Runge has another front-row seat for history
Barrett first Major League ump to work plate in two perfect games
Brian Runge had a front-row seat as the Giants' Joaquin Arias gathered Jason Castro's grounder and fired a dart to first to seal Matt Cain's perfect game in 10-0 win over the Astros on Wednesday night.
The umpire, positioned at third base for Wednesday's historic contest, has had a knack for being on the right field at the right time this season.
Runge witnessed his third no-hitter of the season, after he served as home-plate umpire for White Sox hurler Philip Humber's perfect game in Seattle on April 21 and the Mariners' six-pitcher no-hitter against the Dodgers on Friday.
"I was actually more nervous tonight at third base than I was during the perfect game and the no-hitter being behind the plate," Runge admitted.
A third-generation umpire, Runge has worked in Major League Baseball since 1999. He admitted he didn't even realize the Mariners were working on a no-hitter against the Dodgers once starter Kevin Millwood departed after six innings with a mild right groin injury.
"[Humber's] perfect game I was a wreck, but I gave up on this [no-hitter] when Millwood went out," Runge said. "I was just umpiring the game, in a zone. I didn't realize it until we got in [the clubhouse] and started talking about it."
Oddly enough, Runge also called balls and strikes for the previous no-hitter in Giants history, a gem tossed by southpaw Jonathan Sanchez in 2009.
Runge wasn't the only umpire from Wednesday's contest who made history. Home-plate umpire Ted Barrett became the first ump in Major League history to call balls and strikes for two perfect games. Barrett also called Yankees right-hander David Cone's perfecto against the Expos in 1999.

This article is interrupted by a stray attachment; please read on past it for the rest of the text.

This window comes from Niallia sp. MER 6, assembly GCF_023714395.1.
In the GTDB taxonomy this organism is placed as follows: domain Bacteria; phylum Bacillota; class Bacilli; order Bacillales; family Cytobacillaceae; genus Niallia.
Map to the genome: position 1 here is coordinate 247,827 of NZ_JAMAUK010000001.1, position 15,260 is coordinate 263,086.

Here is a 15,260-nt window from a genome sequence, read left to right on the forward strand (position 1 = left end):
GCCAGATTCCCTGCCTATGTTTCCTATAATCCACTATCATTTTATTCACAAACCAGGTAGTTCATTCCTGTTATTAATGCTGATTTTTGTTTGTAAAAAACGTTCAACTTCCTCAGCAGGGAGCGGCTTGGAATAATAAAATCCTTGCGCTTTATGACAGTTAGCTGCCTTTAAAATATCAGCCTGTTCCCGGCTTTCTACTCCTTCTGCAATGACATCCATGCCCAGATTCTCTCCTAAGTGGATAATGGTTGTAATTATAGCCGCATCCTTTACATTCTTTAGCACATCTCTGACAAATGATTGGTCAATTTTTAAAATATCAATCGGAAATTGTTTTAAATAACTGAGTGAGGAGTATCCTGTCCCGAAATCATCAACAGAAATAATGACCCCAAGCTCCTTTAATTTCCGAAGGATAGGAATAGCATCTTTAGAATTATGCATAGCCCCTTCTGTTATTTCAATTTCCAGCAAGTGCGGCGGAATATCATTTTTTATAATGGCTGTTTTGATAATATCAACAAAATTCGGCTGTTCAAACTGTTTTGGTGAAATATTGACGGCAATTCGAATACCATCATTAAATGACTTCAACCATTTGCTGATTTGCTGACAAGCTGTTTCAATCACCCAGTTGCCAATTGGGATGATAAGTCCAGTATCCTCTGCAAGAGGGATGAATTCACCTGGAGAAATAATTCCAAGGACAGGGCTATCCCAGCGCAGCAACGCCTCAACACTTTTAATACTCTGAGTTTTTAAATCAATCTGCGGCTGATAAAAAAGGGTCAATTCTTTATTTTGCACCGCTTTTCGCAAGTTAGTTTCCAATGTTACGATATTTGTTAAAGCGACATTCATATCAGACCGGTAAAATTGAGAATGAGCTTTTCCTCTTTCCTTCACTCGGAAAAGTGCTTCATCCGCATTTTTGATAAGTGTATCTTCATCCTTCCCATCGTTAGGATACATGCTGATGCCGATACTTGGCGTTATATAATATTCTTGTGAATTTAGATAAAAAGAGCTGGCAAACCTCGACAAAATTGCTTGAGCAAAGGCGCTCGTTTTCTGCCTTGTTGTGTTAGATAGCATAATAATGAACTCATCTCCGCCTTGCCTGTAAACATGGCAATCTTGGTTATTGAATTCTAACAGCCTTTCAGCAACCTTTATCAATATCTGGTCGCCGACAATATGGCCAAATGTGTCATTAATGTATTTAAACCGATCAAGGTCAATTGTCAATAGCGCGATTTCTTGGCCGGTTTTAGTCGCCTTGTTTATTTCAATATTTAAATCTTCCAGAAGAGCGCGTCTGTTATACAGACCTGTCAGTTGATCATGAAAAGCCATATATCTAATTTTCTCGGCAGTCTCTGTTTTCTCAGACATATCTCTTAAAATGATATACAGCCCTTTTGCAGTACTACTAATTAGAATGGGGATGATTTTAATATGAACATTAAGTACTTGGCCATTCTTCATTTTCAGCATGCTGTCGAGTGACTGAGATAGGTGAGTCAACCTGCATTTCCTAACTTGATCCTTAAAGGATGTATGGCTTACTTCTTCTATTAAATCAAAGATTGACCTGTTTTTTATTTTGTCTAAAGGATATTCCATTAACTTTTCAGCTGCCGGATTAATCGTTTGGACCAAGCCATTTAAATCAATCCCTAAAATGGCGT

Once again behind the plate for history, Barrett was right in thick of Cain's performance, which he noted for the right-hander's overall command and control.
"[Cain's] location was, he could put the ball anywhere he wanted. You could tell the two of them were in sync," Barrett said.
Barrett acknowledged that as an umpire, he is often quick to get a feel for when a pitcher could be on the verge of a very special night and how big plays can often catapult such performances.
"As the game goes on, you look up on the board and you see zero hits," Barrett said. "You see the guy's facing the minimum, throwing the ball really well and hitting his spots. There's been a lot of times I've thought, 'Man this guy could be unhittable tonight.'
"There's been a lot of times I've seen guys with great stuff but they don't get the no-hitter. I think when people start making great plays, the diving plays, you start thinking, 'OK maybe he could.' ... It's such a rare feat, but sometimes you think 'this guy's got a shot."
Barrett served as the third-base umpire during Humber's perfect game. Barrett also called Angels righty Ervin Santana's no-hitter in Cleveland last July.
Zack Meisel is a reporter for MLB.com. Follow him on Twitter @zackmeisel. MLB.com reporter Jon Star also contributed to this report. This story was not subject to the approval of Major League Baseball or its clubs.